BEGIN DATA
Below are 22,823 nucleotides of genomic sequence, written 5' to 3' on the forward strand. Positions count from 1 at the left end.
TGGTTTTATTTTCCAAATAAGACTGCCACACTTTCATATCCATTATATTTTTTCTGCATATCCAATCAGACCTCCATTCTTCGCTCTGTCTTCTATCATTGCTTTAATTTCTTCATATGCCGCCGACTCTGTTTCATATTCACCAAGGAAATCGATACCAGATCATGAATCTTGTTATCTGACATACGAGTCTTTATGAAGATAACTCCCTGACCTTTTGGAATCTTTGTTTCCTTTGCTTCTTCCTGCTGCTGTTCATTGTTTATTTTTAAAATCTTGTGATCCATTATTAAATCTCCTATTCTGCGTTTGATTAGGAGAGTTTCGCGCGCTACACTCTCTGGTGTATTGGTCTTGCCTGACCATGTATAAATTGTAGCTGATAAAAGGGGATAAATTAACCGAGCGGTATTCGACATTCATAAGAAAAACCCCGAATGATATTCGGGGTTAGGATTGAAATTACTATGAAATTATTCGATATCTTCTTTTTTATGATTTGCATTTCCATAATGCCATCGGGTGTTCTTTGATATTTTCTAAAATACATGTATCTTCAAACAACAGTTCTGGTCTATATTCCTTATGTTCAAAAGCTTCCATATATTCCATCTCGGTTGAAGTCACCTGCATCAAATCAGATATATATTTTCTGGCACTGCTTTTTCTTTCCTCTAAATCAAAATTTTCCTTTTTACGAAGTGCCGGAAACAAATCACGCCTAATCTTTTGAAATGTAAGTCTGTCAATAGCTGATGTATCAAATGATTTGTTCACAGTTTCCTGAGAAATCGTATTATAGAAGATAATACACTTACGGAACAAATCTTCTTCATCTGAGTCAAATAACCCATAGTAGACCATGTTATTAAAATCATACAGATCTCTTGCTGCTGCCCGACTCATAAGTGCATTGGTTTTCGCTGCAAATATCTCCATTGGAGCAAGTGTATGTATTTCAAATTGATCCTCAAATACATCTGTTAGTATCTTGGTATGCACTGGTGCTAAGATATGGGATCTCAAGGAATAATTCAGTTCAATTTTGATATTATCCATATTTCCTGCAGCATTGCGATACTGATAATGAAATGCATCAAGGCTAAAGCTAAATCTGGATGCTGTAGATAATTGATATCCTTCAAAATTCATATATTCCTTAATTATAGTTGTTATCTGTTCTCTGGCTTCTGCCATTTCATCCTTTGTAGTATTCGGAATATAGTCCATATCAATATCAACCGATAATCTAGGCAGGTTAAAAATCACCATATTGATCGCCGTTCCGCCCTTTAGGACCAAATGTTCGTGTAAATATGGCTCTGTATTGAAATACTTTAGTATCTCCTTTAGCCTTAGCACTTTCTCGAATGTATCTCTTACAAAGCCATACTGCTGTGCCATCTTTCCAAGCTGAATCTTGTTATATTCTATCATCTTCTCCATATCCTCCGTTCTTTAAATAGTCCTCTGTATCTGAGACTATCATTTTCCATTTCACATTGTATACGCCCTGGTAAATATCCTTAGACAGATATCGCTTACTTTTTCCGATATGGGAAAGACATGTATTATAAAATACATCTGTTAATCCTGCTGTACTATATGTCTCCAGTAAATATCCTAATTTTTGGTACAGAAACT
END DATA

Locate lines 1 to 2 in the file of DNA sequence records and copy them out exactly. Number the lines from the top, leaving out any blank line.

Below are 22,823 nucleotides of genomic sequence, written 5' to 3' on the forward strand. Positions count from 1 at the left end.
TGGTTTTATTTTCCAAATAAGACTGCCACACTTTCATATCCATTATATTTTTTCTGCATATCCAATCAGACCTCCATTCTTCGCTCTGTCTTCTATCATTGCTTTAATTTCTTCATATGCCGCCGACTCTGTTTCATATTCACCAAGGAAATCGATACCAGATCATGAATCTTGTTATCTGACATACGAGTCTTTATGAAGATAACTCCCTGACCTTTTGGAATCTTTGTTTCCTTTGCTTCTTCCTGCTGCTGTTCATTGTTTATTTTTAAAATCTTGTGATCCATTATTAAATCTCCTATTCTGCGTTTGATTAGGAGAGTTTCGCGCGCTACACTCTCTGGTGTATTGGTCTTGCCTGACCATGTATAAATTGTAGCTGATAAAAGGGGATAAATTAACCGAGCGGTATTCGACATTCATAAGAAAAACCCCGAATGATATTCGGGGTTAGGATTGAAATTACTATGAAATTATTCGATATCTTCTTTTTTATGATTTGCATTTCCATAATGCCATCGGGTGTTCTTTGATATTTTCTAAAATACATGTATCTTCAAACAACAGTTCTGGTCTATATTCCTTATGTTCAAAAGCTTCCATATATTCCATCTCGGTTGAAGTCACCTGCATCAAATCAGATATATATTTTCTGGCACTGCTTTTTCTTTCCTCTAAATCAAAATTTTCCTTTTTACGAAGTGCCGGAAACAAATCACGCCTAATCTTTTGAAATGTAAGTCTGTCAATAGCTGATGTATCAAATGATTTGTTCACAGTTTCCTGAGAAATCGTATTATAGAAGATAATACACTTACGGAACAAATCTTCTTCATCTGAGTCAAATAACCCATAGTAGACCATGTTATTAAAATCATACAGATCTCTTGCTGCTGCCCGACTCATAAGTGCATTGGTTTTCGCTGCAAATATCTCCATTGGAGCAAGTGTATGTATTTCAAATTGATCCTCAAATACATCTGTTAGTATCTTGGTATGCACTGGTGCTAAGATATGGGATCTCAAGGAATAATTCAGTTCAATTTTGATATTATCCATATTTCCTGCAGCATTGCGATACTGATAATGAAATGCATCAAGGCTAAAGCTAAATCTGGATGCTGTAGATAATTGATATCCTTCAAAATTCATATATTCCTTAATTATAGTTGTTATCTGTTCTCTGGCTTCTGCCATTTCATCCTTTGTAGTATTCGGAATATAGTCCATATCAATATCAACCGATAATCTAGGCAGGTTAAAAATCACCATATTGATCGCCGTTCCGCCCTTTAGGACCAAATGTTCGTGTAAATATGGCTCTGTATTGAAATACTTTAGTATCTCCTTTAGCCTTAGCACTTTCTCGAATGTATCTCTTACAAAGCCATACTGCTGTGCCATCTTTCCAAGCTGAATCTTGTTATATTCTATCATCTTCTCCATATCCTCCGTTCTTTAAATAGTCCTCTGTATCTGAGACTATCATTTTCCATTTCACATTGTATACGCCCTGGTAAATATCCTTAGACAGATATCGCTTACTTTTTCCGATATGGGAAAGACATGTATTATAAAATACATCTGTTAATCCTGCTGTACTATATGTCTCCAGTAAATATCCTAATTTTTGGTACAGAAACT